More and more people these days are opting to build a solar panel of their own. Some of them plan on offsetting their family’s annual utility bills while others are simply experimenting with the technology. Regardless of your reasons, it is great step forward to seek more earth friendly means of generating power.
The process of building a solar panel is a simple one, but you will also need to have certain skill sets. However, if you are wondering how to build a solar panel on your own, the following is an outline of the steps and skills needed to complete this project.
Today, it is completely possible for you to purchase a commercially manufactured solar panel for a few thousand dollars. However when you choose to build your own, it will only cost you a couple hundred dollars; and some of your own hard work and time.
Before you can begin construction of your own panel, you will need to decide how many watts you want the panel to produce as well as what power you want it to put out. Your output power will depend upon the electronics that you choose to purchase to invert the direct current to that of AC. Keep in mind that the higher the voltage pout out by the panel, the more efficient the power inversion process will be.
Being as efficient as efficient as possible is very important. Not only should the panel be designed to be as efficient as it possibly can, you must also make sure to purchase the most efficient cells possible. More efficient cells will cost more, but they produce more watts for a given area,
You will need to build a frame for your panel. Most people build theirs using wood. A simple wooden frame is easy to make. If the wood is properly sealed from the elements than it will also last a long time too.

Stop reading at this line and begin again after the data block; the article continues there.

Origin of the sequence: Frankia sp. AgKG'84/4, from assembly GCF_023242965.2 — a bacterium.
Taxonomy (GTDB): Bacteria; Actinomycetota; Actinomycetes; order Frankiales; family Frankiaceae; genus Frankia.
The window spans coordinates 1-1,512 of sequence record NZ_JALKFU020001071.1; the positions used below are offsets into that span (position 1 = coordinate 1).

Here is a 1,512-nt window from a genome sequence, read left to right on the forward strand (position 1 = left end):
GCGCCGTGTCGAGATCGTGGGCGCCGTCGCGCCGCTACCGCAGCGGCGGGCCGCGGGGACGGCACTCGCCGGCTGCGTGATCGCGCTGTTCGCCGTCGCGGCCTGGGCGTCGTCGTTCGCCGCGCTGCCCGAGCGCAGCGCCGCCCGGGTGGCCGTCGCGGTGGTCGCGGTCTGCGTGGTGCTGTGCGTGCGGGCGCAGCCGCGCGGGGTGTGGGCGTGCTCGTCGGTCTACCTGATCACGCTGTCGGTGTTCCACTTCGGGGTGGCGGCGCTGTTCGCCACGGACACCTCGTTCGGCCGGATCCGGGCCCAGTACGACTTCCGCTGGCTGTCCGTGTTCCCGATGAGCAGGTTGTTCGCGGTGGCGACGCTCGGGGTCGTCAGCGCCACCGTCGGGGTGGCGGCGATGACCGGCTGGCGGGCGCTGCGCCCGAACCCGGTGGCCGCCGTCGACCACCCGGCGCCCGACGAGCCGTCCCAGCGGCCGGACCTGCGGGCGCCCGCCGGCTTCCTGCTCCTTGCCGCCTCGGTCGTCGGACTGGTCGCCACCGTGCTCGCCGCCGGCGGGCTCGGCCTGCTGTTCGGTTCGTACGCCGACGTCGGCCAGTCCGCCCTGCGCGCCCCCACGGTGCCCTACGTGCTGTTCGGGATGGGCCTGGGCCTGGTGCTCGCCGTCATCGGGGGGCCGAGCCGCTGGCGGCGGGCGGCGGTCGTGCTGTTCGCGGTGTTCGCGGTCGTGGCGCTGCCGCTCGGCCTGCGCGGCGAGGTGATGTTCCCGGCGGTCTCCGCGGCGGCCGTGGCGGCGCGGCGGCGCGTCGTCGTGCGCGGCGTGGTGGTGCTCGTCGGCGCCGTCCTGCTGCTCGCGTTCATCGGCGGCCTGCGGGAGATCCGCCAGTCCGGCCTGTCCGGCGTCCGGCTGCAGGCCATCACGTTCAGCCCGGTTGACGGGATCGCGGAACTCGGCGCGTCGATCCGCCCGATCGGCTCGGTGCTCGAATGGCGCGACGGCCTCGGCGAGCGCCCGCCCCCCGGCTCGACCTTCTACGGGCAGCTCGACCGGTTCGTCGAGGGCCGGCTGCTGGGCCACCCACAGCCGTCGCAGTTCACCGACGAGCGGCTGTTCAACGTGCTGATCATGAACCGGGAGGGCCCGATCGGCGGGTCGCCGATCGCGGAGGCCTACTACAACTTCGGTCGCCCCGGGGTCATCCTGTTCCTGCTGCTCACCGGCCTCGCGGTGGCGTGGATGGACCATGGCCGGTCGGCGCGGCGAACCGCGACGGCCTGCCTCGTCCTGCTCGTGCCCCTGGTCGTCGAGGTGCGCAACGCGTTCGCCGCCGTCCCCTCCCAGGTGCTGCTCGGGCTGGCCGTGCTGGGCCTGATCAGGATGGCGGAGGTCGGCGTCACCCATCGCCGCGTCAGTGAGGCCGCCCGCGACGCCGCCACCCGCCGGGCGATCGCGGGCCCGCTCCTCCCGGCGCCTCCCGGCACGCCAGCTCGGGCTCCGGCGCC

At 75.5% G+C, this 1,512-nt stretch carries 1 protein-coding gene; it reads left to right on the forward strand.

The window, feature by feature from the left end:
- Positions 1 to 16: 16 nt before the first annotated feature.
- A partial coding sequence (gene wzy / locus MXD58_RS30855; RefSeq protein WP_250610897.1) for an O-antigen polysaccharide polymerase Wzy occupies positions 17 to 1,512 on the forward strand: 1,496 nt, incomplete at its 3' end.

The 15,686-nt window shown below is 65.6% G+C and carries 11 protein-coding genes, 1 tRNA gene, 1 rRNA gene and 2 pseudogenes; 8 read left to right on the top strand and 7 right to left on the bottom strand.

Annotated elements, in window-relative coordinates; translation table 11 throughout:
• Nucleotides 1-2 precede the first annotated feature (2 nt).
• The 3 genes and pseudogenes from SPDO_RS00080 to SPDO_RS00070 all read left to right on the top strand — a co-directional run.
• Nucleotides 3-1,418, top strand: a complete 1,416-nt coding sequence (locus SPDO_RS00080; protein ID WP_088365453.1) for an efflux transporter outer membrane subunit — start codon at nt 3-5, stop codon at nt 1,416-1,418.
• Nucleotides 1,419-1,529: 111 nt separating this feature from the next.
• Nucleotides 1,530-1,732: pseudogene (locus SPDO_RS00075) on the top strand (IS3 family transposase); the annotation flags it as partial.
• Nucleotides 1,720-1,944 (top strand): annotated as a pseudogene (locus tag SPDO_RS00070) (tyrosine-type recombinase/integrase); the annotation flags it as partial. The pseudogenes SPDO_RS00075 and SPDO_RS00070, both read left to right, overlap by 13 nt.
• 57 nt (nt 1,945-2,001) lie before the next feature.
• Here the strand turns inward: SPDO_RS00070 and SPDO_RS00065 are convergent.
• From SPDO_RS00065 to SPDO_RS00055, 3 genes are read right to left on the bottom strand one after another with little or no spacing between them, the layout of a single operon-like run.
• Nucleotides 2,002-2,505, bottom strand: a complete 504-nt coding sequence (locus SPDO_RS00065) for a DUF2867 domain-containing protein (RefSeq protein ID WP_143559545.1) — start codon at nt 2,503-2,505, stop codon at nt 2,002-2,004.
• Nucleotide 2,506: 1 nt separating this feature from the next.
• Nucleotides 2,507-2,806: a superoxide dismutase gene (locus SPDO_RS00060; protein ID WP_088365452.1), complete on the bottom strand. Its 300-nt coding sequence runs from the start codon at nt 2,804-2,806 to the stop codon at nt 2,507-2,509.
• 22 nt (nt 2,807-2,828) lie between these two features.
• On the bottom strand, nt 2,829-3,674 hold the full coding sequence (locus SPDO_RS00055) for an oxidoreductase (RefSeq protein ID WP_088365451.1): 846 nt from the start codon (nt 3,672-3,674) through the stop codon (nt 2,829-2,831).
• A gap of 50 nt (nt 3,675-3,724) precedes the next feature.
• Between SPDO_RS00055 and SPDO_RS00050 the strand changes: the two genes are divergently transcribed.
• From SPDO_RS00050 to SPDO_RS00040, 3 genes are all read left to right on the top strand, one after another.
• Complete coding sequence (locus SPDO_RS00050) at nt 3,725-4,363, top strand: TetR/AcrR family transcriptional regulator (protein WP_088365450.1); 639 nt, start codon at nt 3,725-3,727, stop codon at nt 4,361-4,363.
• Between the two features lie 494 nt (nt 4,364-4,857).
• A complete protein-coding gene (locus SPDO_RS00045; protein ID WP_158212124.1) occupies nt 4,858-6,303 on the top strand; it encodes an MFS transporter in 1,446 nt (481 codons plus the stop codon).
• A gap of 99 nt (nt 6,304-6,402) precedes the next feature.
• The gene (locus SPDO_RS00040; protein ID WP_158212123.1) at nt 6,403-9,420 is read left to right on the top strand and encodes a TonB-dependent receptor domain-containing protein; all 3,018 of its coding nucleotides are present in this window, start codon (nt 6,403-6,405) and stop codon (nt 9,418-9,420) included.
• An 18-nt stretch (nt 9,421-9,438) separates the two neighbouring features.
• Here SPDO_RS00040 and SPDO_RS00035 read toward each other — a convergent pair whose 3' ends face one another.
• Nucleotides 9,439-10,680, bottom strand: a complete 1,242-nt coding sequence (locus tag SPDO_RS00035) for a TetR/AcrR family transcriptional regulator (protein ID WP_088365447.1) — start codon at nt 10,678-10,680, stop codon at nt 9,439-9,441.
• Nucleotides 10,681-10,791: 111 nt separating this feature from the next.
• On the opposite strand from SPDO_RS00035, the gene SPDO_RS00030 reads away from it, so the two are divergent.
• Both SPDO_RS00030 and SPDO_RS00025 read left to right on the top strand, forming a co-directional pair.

Make sure that the lumber you select is as dry as possible before you start constructing the frame. Keep the bugs out of the wood by mixing Borax in hot water and spraying it on the finished frame before priming and painting it. This causes borate crystals to form on the surface grains of the wood which keeps the bugs from digging in.
Choose a think and durable pane of glass. The glass should not have any form of reflective coating on it. Remember that it has to let the light through, while also protecting the very fragile solar cells from damage. Since glass is not perfectly transparent, you may have to make a choice between thickness versus performance. At the same time, the thicker the glass is, the more the panel will weigh.
The cells will be soldered together in a complex mix of serial and parallel connections in order to create the desired output. In series, the voltage increases but the amperes stay the same. In parallel, the amperes increase, but the volts stay the same. The law of energy conservation tells us though, that the output watts of the panel are the same regardless of the how the cells are soldered together. Therefore, the watts are determined by the actual number of cells in the panel.
After being soldered, the cells will need to be sealed and attached to the glass pane. The best option is to make use of ordinary clear silicone adhesive. Silicone adhesive can be very thick and hard to work with, but it can be thinned down using toluene. In commercially manufactured panels, the cells are soldered together first than incased in silicone before final panel assembly.
Protecting the back side of the panel is also important depending on the expected use. If you only plan on placing the solar panels on your roof and will be careful not to break any cells, then you may not even need a backing.
However, when the backside needs protection, try to use a heat sink material such as a plate of aluminum. Since the efficiency of the panel decreases as the temperature increases, making sure that the cells stay cool is therefore imperative to the panel’s capabilities.
The cells and all the connections need to be sealed from the elements as they will eventually corrode. Corrosion is the number one cause of failure in a solar panel which is why commercially manufactured unit are first sealed before assembly and why they are also so very expensive too.
If you are not up to the task of building a solar panel, you may also choose to use a kit that only requires final assembly.